DP: Total shock !!! Last year they requested a high res pic of me the day before so it kind of gave the game away that I won it, and this year I didn't get that email, so I convinced myself I didn't get it, so when I saw that I had again I got a massive buzz.
       
      AM: Where did your musical journey actually start?  What inspired you to start DJing?
      DP: I saw the band 'Technotronic' play at a concert in 1989 and they had a half time break, and they said there DJ will play for half n hr, so I watched him from a balcony above as he was cutting, scratching and mixing old hip hop, funk & house tunes. He was amazing, and that moment I had that thought in my head 'I need to do this', so by October '89 I'd saved enough money to get my first pair of decks, which means by Oct 2019 it will be 30 years for me as a DJ. Sounds like an excuse for a party !!!! 
       
      AM: What was your first record?
      DP: Grandmaster Flash - The Message. It was in the charts at the time (1982) and my older brother bought it for me as a birthday present, the vinyl collection (or should I say addiction) grew from that moment.
       
      AM: Can you list your top 5 records at the moment and maybe something about each that attracts you to them?
      DP:
      Qwestlife - Hit It Off (Glitter Box)
      Sometimes I think cover versions can ruin a track, but in this case I like it as much if not a tad more than the original, fantastic update !!!
      Spencer Morales ft Tasha LaRae - I Need Your Lovin (Opolopo Remix) (Quantize Recordings) 
      Pretty Much for the same reasons as the above tune, a cover version done extremely well and Opolopo nailed the new baseline  
      Patrice Rushen - Never Gonna Give You Up 'Joey Negro Mix' (Z Records)
      I’ve been playing this for a little while now and I can’t leave it alone, love the new chords Joey added and a great production update to an already classic tune 
      Lenny Fontana & Shirley Lites - Fire 'Dr Packer Remix' (Midnight Riot) 
      I felt so privileged to be asked to remix a tune by 2 people that I admire very much 'Lenny Fontana' and 'Shirley Lites' who delivered a real authentic sounding disco number that sounded like it could have been released in 1979, I put my usual Dr Packer stamp on it
      Slam Dunk'd , Chromeo  - No Price 'Art Of Tones Remix' (Glitterbox)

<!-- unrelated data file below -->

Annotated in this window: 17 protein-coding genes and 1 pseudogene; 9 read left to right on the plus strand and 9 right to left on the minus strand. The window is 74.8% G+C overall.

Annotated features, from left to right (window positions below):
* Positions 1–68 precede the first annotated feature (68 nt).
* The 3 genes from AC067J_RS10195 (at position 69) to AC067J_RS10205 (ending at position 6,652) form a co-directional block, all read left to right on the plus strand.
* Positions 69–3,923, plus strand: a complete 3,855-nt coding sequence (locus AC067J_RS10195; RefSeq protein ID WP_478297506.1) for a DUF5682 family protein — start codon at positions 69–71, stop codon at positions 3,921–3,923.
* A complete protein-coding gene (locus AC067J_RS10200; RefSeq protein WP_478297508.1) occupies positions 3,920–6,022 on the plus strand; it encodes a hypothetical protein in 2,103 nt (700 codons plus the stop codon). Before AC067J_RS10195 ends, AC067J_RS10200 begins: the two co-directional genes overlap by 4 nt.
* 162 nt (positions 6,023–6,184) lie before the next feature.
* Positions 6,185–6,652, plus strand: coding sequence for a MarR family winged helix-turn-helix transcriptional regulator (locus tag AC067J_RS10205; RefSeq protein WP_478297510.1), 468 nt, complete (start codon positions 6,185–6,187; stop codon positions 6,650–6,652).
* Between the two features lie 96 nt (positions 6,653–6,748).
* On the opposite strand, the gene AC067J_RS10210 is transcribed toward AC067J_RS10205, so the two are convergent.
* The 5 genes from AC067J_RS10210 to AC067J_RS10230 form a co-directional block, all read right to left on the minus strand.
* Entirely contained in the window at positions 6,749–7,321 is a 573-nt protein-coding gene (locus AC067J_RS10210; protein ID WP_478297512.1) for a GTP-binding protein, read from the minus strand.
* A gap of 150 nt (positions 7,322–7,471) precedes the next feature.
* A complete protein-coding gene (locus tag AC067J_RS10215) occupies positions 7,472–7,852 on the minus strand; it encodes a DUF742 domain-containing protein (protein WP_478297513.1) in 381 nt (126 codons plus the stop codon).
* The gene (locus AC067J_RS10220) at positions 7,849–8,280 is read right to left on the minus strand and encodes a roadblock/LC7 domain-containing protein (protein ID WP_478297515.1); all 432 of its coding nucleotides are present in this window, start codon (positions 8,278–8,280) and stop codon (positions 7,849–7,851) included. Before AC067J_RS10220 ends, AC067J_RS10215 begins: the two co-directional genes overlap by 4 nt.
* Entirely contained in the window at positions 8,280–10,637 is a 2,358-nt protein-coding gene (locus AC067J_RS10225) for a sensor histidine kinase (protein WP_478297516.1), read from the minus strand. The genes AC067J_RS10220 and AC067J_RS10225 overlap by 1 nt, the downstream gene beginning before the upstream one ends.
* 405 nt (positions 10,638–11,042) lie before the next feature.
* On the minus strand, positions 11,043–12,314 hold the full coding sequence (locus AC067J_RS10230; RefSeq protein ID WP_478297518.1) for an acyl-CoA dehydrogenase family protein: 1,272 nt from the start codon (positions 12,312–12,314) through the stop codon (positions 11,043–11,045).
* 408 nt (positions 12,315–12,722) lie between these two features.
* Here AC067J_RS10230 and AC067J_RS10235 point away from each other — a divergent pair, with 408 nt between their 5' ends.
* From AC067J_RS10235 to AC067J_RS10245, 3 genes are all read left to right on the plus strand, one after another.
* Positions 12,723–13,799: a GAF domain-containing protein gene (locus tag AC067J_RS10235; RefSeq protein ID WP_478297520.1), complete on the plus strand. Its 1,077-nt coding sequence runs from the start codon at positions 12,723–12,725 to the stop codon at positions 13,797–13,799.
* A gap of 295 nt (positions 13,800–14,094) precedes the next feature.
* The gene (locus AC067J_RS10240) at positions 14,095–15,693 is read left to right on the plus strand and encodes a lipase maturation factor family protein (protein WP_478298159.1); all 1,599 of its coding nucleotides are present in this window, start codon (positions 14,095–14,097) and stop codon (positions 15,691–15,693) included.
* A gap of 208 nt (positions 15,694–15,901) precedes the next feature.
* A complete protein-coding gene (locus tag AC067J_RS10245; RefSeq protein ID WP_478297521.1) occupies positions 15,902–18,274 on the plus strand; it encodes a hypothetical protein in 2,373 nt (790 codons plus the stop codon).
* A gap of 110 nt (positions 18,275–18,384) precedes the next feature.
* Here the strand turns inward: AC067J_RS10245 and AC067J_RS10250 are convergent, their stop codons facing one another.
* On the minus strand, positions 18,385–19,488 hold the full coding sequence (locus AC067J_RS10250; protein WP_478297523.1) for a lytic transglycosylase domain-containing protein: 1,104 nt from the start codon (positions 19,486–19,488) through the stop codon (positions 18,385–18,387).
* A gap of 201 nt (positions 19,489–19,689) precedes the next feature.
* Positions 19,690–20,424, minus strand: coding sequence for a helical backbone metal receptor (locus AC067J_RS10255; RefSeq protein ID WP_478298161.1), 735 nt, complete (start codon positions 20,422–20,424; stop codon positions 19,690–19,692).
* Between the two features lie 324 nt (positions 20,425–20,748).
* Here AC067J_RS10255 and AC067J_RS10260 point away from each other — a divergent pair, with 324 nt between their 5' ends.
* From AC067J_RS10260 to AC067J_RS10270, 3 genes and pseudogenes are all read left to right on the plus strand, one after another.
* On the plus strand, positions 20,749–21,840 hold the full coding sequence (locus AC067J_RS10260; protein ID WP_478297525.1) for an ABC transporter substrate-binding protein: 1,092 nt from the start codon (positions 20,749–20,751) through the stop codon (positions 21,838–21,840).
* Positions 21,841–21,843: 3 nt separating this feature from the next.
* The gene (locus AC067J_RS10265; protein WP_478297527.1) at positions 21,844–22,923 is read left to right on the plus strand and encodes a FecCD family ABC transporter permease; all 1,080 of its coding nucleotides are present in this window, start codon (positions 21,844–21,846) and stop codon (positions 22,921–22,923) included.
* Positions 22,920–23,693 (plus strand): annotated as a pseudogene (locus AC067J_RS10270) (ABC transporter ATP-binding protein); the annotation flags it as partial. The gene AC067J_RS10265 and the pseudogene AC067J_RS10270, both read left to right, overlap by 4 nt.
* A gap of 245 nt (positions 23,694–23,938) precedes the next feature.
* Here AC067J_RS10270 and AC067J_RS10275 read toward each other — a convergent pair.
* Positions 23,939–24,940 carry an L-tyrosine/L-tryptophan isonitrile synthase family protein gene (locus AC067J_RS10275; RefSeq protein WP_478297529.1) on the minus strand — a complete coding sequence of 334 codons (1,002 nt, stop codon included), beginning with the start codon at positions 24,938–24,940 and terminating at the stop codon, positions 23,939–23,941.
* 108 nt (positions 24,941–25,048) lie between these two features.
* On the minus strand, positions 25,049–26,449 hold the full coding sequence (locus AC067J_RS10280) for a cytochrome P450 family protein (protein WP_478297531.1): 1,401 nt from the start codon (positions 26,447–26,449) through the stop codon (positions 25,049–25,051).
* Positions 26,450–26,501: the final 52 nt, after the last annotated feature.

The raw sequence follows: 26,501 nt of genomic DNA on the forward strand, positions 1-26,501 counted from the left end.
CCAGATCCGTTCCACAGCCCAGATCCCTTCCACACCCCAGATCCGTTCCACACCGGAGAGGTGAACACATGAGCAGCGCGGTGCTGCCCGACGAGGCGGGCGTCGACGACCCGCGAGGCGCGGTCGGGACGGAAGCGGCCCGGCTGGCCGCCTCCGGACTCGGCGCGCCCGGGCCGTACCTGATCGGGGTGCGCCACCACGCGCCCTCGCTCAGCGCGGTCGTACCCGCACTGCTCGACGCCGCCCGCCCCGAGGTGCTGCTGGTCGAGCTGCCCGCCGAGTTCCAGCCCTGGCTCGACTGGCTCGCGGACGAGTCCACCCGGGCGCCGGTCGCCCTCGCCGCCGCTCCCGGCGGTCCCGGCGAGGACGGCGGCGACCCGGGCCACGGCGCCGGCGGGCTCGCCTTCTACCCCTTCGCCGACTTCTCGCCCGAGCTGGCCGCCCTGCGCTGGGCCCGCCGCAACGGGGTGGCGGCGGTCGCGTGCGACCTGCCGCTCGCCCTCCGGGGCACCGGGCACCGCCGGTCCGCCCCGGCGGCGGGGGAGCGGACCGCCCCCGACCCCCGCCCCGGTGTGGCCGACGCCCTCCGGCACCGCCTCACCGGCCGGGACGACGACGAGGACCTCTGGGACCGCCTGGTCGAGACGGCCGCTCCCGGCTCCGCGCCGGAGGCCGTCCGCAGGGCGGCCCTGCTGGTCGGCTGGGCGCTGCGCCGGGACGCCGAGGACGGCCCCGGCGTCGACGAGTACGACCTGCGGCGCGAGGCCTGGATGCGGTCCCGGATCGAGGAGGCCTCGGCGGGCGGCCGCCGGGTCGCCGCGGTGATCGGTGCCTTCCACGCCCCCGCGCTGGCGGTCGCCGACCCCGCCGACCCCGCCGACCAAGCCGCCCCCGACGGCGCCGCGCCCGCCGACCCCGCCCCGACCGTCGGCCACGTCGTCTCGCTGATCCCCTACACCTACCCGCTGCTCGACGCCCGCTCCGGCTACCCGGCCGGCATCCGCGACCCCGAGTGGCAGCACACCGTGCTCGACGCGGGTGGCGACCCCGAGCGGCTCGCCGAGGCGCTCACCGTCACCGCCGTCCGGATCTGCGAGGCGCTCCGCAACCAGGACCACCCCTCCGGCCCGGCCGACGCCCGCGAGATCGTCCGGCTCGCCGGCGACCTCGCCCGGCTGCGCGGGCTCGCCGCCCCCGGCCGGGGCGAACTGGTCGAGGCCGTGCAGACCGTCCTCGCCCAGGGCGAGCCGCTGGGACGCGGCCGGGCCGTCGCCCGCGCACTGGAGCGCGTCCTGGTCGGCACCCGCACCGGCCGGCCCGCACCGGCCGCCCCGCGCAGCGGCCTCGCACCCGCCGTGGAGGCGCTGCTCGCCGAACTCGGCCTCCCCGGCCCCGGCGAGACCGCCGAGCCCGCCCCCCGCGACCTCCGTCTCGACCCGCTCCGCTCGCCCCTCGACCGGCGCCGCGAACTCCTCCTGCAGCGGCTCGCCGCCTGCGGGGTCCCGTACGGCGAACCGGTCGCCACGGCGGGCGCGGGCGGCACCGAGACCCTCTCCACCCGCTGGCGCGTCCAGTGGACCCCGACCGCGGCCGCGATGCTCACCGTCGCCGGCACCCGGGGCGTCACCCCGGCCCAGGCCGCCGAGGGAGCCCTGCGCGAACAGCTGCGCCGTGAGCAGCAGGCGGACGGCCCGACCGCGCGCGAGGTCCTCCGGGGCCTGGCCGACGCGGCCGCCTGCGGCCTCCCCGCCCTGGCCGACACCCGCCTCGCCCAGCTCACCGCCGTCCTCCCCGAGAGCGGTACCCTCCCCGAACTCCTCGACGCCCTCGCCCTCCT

I only just found out this was an 'Arthur Baker' production which surprised me, but a great nice chuck of modern disco smoothed out a tad by 'Art Of Tones' love it !!!! 
        AM: What is in the production pipeline for Dr Packer?  What can we expect to hear from you in 2019 and onwards?
      DP: As we speak I am working on forthcoming material for 'Glitterbox, Big Love Records, Masterworks' and hoping to get a rework album released for next year done officially, which is a lot of hard work but I’m up for the challenge. The tracks are ready to go, its more about the licensing side of things as I no longer wish to be looking over my shoulder.
       
      AM: Can you recommend a couple of artists that our readers should be keeping an eye on?
      DP: Nobody brand new has jumped out at me this year, but one artist 'Michael Gray' who is one half of 'Full Intention' has been sending me some stuff this year that has really impressed me, and I have supported everything he has sent thru. I look forward to the next inbox each time. Also the great Joey Negro has been killing me this year to the point where I have to force myself to not play too many of his tunes in my set. I could easily play a whole set of his stuff and I don't think I am alone in saying that.
       
       
      AM: And finally, tell us something that we don’t know about Dr Packer?
      DP: I used to be a brickies labourer. I was often referred to as 'The Dog' or 'The Beast' by my fellow tradesmen which was general building site banter. The supervisors and bosses would walk on site and say hello to all the tradesmen, and just walk past me (the labourer) as you wasn't even worthy of a 'Hello'. But now I’m often picked up from the airport in a limousine with a personal driver holding a sign saying 'Dr Packer', and then driven to a fancy hotel and sign autographs and take photos after my set. Complete madness !!!! 
       
      Thanks again for taking the time to speak with us, Greg!
       
       
       

      Dr Packer appears on the headline bill alongside DJ Spen and Boogs at Sunset Safari NYD, as well as a solid array of local support acts!
      Tickets are still available via link below:
      https://www.eventbrite.com.au/e/new-years-day-at-greenfields-albert-park-sunset-safari-tickets-52515211411
       
      Facebook event:  https://www.facebook.com/events/269052340624628/
       
      LISTEN: